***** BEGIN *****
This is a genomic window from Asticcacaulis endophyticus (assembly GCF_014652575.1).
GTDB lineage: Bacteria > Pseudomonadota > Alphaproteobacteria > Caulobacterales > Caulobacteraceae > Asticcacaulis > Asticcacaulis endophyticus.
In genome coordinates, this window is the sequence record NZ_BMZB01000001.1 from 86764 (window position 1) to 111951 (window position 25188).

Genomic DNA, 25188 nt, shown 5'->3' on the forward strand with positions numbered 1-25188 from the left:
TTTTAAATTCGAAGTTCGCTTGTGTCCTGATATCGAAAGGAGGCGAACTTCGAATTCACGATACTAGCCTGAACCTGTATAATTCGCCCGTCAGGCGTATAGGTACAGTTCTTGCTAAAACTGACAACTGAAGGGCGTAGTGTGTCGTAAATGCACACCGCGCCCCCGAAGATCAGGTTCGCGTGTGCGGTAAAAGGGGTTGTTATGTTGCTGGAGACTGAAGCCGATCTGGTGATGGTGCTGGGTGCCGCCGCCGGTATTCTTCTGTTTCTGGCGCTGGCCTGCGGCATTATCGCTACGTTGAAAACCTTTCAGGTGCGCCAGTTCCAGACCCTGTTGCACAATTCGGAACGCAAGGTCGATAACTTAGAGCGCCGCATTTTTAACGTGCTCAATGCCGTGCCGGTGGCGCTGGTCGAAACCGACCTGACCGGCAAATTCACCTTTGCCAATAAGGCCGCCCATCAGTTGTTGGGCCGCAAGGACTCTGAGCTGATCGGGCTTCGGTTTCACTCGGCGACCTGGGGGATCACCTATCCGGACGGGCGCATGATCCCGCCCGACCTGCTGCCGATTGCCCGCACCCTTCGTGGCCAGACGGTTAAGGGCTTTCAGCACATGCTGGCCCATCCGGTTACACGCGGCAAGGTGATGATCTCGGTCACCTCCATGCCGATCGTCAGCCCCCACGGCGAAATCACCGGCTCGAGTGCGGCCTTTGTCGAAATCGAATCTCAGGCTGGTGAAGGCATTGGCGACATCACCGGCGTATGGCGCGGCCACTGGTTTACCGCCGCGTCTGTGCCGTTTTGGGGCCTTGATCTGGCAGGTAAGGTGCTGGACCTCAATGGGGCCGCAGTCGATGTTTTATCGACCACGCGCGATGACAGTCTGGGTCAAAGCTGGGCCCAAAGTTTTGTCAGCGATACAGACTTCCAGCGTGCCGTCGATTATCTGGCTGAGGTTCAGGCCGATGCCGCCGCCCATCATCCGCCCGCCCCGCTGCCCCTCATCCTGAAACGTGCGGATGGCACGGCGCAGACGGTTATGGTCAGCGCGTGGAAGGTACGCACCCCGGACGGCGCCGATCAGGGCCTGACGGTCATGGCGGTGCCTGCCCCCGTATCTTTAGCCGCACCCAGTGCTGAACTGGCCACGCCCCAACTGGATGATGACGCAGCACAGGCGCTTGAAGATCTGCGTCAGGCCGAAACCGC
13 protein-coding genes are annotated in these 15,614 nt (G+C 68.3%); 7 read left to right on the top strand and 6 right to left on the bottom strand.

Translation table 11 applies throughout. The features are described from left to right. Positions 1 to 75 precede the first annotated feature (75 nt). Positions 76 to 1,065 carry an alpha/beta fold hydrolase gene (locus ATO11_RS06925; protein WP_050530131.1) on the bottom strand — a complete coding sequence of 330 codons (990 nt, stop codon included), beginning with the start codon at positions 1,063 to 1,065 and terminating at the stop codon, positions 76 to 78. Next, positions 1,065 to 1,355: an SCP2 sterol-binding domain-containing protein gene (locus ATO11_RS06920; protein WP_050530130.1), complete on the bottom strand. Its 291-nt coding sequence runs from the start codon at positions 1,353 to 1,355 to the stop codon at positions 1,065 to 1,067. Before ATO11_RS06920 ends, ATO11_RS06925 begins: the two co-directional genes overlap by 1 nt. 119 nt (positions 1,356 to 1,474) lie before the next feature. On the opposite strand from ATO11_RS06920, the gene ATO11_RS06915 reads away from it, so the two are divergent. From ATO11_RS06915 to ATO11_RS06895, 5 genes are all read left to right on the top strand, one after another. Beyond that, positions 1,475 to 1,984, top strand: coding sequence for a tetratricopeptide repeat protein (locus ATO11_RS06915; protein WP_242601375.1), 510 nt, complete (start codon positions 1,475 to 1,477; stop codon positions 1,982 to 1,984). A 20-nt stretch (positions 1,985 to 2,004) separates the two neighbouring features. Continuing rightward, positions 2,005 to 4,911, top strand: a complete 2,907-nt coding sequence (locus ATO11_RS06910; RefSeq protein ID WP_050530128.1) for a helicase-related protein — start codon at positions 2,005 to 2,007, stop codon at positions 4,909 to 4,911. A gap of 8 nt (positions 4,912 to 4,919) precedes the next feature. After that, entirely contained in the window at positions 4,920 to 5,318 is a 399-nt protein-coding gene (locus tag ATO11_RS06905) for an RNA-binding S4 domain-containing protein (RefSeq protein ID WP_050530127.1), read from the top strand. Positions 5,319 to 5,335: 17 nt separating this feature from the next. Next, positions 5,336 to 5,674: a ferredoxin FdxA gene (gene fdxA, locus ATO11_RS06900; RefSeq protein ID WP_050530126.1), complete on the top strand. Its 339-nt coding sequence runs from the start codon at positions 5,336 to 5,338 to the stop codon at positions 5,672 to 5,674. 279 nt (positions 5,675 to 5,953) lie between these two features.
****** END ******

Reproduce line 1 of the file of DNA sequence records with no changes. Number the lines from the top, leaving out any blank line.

This is a genomic window from Asticcacaulis endophyticus (assembly GCF_014652575.1).